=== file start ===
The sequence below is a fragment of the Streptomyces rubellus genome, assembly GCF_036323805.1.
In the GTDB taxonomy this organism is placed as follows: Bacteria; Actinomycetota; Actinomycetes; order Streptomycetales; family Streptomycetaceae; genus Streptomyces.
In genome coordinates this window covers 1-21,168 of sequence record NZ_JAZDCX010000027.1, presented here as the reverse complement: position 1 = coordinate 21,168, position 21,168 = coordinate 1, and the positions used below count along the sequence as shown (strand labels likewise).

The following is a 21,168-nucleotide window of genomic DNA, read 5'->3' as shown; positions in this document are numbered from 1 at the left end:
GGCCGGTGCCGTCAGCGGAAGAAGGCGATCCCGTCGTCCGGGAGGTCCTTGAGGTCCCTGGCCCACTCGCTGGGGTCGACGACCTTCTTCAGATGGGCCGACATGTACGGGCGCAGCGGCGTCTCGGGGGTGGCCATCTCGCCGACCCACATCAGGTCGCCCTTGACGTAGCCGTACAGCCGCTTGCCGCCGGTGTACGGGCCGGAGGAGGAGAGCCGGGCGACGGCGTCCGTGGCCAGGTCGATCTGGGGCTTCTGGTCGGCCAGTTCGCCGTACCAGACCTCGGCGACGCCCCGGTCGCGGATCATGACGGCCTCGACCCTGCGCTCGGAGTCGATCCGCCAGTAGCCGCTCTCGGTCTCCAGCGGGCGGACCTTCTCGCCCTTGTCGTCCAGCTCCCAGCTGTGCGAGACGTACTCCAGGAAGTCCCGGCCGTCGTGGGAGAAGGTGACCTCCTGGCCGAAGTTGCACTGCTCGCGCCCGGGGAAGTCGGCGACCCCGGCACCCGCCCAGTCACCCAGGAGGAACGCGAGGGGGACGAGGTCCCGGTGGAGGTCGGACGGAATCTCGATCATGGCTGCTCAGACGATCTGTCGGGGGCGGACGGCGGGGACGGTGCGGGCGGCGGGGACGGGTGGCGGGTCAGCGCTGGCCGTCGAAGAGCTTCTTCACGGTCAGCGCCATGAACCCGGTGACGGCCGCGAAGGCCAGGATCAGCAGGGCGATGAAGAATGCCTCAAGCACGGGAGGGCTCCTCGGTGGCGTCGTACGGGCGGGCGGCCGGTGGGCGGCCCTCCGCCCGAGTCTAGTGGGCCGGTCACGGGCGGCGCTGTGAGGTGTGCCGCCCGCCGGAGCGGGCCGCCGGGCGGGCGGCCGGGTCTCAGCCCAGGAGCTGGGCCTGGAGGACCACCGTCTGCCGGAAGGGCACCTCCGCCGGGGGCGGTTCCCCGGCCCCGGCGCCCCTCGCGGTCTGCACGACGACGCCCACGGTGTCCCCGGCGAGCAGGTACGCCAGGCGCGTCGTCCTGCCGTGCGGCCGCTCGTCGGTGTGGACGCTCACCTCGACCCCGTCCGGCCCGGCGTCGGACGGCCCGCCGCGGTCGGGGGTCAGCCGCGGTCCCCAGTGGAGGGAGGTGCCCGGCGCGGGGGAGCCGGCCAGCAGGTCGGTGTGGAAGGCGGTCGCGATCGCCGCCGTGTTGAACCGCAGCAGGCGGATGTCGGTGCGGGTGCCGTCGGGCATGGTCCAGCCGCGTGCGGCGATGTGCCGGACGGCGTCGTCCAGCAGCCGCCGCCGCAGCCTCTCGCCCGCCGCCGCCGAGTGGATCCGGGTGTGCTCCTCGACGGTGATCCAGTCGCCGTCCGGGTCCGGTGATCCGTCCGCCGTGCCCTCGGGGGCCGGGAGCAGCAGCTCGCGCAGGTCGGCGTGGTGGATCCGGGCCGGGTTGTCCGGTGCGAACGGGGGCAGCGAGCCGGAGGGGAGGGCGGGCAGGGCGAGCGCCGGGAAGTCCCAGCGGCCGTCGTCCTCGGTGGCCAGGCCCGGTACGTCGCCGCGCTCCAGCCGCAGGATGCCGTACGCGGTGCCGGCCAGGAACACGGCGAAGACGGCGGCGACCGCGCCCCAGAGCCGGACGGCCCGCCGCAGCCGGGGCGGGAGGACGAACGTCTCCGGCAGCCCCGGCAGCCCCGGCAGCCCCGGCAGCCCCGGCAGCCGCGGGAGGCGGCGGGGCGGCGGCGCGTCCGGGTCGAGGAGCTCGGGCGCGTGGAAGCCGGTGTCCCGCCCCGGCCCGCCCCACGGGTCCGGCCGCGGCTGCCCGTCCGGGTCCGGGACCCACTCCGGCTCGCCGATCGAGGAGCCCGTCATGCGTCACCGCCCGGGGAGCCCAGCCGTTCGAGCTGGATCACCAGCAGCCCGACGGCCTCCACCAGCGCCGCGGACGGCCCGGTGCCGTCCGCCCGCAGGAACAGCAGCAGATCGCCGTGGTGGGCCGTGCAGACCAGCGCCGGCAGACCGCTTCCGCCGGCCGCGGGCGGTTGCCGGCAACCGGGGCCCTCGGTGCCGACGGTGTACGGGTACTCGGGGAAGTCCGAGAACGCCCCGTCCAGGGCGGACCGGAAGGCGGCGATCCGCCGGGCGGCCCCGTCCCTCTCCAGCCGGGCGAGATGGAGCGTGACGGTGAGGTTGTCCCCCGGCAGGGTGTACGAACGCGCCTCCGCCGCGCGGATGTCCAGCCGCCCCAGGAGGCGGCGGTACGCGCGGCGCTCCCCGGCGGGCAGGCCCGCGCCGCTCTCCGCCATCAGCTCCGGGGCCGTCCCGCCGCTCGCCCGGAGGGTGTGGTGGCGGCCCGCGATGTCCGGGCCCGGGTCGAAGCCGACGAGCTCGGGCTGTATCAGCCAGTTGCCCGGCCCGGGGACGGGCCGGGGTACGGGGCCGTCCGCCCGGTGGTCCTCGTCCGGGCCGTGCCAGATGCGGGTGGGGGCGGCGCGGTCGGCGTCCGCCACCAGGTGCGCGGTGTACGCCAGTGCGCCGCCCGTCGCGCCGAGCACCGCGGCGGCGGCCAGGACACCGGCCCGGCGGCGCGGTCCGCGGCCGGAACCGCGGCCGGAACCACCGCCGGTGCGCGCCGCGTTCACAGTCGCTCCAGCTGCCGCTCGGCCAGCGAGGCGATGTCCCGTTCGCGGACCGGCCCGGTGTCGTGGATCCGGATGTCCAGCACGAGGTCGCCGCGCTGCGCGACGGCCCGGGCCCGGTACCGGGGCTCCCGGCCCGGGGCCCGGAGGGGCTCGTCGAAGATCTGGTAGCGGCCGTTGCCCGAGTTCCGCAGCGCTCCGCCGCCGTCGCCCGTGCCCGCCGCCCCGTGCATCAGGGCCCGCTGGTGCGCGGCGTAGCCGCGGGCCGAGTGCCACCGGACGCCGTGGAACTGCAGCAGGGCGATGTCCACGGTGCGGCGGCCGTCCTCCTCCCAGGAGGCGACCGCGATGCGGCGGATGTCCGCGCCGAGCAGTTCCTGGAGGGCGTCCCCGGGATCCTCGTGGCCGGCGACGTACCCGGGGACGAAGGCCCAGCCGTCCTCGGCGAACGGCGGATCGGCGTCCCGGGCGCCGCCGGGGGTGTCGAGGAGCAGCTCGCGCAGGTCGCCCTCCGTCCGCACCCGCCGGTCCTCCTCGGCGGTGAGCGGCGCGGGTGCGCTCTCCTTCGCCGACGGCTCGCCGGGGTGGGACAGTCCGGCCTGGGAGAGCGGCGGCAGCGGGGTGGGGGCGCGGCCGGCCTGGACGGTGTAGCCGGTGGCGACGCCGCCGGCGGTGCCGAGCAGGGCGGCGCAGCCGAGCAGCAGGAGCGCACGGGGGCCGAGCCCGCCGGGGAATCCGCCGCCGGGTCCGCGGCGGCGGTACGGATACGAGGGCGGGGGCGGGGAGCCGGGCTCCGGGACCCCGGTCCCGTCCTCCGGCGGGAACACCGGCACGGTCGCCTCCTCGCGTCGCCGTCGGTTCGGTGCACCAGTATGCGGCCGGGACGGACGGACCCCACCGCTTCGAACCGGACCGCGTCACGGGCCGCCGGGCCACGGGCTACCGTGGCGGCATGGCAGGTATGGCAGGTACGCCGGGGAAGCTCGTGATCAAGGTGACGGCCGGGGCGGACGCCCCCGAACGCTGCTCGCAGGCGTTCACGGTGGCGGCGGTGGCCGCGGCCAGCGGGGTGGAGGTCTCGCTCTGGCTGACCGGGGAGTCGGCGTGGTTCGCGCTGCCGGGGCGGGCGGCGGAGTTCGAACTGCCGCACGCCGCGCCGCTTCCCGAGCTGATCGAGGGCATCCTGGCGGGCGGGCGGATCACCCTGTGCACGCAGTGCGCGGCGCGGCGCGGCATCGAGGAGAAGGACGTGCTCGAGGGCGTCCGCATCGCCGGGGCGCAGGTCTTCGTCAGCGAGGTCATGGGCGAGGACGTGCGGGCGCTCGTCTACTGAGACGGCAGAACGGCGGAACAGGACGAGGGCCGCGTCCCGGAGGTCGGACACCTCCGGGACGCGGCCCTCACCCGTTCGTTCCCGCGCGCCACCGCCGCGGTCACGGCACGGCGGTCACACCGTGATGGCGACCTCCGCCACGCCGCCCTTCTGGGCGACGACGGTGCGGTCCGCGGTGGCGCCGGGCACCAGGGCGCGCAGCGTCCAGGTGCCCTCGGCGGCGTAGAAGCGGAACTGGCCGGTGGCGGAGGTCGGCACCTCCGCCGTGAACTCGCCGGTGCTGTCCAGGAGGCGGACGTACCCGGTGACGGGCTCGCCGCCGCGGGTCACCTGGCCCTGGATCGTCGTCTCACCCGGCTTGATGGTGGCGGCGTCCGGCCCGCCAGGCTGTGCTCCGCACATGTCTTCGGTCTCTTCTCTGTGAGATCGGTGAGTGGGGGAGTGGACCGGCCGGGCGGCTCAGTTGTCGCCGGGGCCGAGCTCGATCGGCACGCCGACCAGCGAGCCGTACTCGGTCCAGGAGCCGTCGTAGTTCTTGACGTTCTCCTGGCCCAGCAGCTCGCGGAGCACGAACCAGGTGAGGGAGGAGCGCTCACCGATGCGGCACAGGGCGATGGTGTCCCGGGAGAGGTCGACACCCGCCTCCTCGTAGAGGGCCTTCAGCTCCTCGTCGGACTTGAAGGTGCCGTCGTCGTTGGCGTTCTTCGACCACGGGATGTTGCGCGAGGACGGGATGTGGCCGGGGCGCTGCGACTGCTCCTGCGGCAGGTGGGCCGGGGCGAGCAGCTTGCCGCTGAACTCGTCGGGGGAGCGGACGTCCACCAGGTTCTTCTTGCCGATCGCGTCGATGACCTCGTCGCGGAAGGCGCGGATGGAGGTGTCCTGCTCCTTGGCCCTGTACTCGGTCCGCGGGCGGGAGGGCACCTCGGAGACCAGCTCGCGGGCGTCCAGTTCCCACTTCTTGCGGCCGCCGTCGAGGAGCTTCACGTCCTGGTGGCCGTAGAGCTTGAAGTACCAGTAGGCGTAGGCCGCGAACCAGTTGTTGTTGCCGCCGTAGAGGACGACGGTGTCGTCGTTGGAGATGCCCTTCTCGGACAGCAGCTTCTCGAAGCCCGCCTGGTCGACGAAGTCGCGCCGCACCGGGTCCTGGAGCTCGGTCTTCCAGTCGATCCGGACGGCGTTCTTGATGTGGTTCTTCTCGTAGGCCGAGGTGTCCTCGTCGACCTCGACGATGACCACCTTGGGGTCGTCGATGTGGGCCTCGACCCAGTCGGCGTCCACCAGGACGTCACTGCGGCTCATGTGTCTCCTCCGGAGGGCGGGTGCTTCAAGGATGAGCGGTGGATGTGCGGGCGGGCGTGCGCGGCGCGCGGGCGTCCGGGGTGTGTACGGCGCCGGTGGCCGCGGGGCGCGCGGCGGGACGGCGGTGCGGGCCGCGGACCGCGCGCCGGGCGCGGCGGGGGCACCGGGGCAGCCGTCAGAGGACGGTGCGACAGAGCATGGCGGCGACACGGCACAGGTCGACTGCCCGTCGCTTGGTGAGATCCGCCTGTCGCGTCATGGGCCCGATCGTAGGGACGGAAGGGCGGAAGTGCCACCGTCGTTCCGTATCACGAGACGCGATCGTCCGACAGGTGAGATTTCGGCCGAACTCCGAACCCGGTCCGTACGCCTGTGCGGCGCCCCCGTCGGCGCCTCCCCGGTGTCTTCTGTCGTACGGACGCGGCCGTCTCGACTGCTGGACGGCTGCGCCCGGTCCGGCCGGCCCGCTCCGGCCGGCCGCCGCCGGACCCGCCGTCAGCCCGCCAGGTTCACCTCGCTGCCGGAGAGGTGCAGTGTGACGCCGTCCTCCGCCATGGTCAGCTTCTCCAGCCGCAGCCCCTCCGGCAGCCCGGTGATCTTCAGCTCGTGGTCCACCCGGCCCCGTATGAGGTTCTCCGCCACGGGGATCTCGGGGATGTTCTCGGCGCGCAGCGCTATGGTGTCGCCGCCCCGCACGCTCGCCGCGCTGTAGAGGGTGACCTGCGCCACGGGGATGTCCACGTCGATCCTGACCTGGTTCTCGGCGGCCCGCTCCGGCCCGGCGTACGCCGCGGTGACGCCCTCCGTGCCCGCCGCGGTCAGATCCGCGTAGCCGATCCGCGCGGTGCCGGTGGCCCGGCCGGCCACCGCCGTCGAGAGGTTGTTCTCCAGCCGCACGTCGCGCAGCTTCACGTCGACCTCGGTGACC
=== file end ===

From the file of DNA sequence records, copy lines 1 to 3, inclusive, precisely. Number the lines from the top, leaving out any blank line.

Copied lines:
The sequence below is a fragment of the Streptomyces rubellus genome, assembly GCF_036323805.1.
In the GTDB taxonomy this organism is placed as follows: Bacteria; Actinomycetota; Actinomycetes; order Streptomycetales; family Streptomycetaceae; genus Streptomyces.
In genome coordinates this window covers 1-21,168 of sequence record NZ_JAZDCX010000027.1, presented here as the reverse complement: position 1 = coordinate 21,168, position 21,168 = coordinate 1, and the positions used below count along the sequence as shown (strand labels likewise).